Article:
So much of what you’re reading about Harrington’s late surge is no doubt spin control from his camp. It’s also a product of the traditional pre-draft lull where medidiots like Jay Glazer and Mel Kiper, Jr. are sniffing around for something, anything, to print in their columns.
And that’s why Glazer breathlessly declared the NFL split over Carr and Harrington when, in fact, he had only spoken to 8 unnamed people about the subject. It’s why Kiper is telling us that Harrington outdid Carr at the combine workouts, despite Carr having no reason to even be there. It’s why, all of a sudden, Harrington played against better competition last year, making him more "NFL-ready" (as if that helped former Duck Akili Smith), and anyway, doesn’t Carr throw with an awkward, sidearm delivery…?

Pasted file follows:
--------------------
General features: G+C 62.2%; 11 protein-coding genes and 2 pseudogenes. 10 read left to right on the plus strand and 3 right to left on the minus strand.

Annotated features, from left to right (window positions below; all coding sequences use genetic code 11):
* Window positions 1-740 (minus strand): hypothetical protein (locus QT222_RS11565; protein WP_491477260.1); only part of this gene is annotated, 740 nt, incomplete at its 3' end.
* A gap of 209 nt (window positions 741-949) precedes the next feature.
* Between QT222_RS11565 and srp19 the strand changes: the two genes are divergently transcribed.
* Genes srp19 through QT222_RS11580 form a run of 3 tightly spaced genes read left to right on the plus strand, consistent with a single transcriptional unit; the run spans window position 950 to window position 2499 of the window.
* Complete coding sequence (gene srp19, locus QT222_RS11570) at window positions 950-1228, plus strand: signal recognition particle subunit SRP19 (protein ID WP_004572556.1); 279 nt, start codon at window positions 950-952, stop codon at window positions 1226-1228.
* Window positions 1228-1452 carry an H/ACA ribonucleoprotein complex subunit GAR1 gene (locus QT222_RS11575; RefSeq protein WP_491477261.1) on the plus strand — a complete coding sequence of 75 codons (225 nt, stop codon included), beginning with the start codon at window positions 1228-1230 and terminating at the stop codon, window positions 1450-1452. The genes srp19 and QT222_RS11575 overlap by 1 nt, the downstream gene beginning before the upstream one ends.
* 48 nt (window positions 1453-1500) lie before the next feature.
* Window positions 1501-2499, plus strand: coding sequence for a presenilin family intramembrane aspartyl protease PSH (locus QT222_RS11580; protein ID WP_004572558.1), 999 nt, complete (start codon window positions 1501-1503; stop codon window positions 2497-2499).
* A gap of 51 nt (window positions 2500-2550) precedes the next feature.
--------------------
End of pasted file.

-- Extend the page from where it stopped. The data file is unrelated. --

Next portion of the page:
Here’s the bottom line: David Carr’s individual statistics last year were better than Joey Harrington’s. Adjusting Harrington’s numbers to account for Carr’s 169 more passing attempts, the numbers look like this:
PLAYER COM ATT % YDS TD/INT Carr 344 533 64.5 4,839 45/9 Harrington 313 533 58.7 4,043 41/9
They both beat Colorado, Oregon State and Wisconsin last year, and while Harrington did play against better competition, it’s important to note he also played with better competition, a distinction few make when discussing the relative merits of their opponents.